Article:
Carina Vermeulen, whose Johannesburg-based procurement and freight forwarding company, Apoloco, fell victim to the scam, has dedicated her time to stopping it– and many have been saved.
She told The Zimbabwean how it works: “The Zimbabwean guy contacts a Johannesburg-based company asking if they can source certain products on their behalf. They then send you the email with the product and part number, with a story that their previous supplier in Botswana is taking too long and that their current price for the product is $900 per unit and they require 100 units.
“When you search the product and part number on the internet, only one Cape Town-based company comes up with the product. You then receive a quote from the supplier for R5 000 per unit. The company sends a quote with a non-return policy and requests that the full amount is paid before the products are sent.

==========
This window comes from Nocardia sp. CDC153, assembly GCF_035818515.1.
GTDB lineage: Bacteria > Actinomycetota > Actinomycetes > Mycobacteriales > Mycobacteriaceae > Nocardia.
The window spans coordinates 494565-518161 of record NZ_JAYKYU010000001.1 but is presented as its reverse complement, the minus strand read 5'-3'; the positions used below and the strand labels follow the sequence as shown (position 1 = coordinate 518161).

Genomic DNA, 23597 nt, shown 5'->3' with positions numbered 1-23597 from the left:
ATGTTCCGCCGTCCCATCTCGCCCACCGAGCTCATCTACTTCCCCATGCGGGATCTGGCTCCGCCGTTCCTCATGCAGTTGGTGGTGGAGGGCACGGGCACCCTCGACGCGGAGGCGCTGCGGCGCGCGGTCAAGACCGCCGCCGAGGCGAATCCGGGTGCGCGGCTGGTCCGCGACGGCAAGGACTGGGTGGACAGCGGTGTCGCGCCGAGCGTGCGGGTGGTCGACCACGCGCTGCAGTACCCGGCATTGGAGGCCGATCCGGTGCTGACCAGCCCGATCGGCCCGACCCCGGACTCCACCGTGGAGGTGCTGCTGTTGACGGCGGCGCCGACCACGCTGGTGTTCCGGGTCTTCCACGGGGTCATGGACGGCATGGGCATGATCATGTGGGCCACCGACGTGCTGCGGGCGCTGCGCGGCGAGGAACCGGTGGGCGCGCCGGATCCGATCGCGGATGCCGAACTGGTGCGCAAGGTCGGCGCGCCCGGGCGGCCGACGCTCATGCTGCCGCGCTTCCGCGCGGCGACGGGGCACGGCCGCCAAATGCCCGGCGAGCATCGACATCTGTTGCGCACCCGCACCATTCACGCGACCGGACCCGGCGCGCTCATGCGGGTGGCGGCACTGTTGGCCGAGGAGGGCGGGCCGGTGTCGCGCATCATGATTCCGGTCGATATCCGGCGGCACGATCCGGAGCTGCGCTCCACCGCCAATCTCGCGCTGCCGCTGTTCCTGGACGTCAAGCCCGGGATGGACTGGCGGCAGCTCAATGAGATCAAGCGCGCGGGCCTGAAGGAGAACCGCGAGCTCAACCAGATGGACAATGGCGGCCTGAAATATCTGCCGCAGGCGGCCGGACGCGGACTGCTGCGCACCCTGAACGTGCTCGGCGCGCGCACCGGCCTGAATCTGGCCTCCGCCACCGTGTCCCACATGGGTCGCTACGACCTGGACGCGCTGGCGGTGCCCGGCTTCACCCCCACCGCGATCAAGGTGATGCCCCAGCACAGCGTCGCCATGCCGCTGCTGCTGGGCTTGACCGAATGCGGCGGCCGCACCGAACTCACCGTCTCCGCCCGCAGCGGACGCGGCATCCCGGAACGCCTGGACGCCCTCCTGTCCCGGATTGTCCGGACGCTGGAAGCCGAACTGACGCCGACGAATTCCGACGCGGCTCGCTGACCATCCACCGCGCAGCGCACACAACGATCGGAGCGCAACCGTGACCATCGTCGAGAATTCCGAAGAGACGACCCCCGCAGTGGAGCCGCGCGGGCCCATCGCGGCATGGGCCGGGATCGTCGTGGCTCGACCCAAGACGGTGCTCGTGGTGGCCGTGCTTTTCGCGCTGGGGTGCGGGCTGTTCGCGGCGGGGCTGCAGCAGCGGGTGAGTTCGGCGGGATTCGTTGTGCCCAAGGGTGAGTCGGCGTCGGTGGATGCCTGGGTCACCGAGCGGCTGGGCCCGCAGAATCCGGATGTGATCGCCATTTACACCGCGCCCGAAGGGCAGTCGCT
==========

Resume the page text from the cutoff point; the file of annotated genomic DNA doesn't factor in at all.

“The Johannesburg company pays the R500 000 to them. But when you phone the Zimbabwean company to collect their cargo, they keep stalling until your non return policy expires. Both companies change their names and the products so that you cannot track and they both have valid websites, business registrations and contact details. The only things that stay the same are the contacts and the individuals’ names.”
South African police said they were aware of the scam, one of many they are trying to crack and advised companies and individuals against rushing into doing online business deals with companies they were not certain about.
“We have arrested some people over this, but the crime just does not end because there are a number of syndicates involved and most of them use internet cafes to push their agendas. It therefore, becomes a bit difficult to trace them,” said a police spokesman.Post published in: Africa News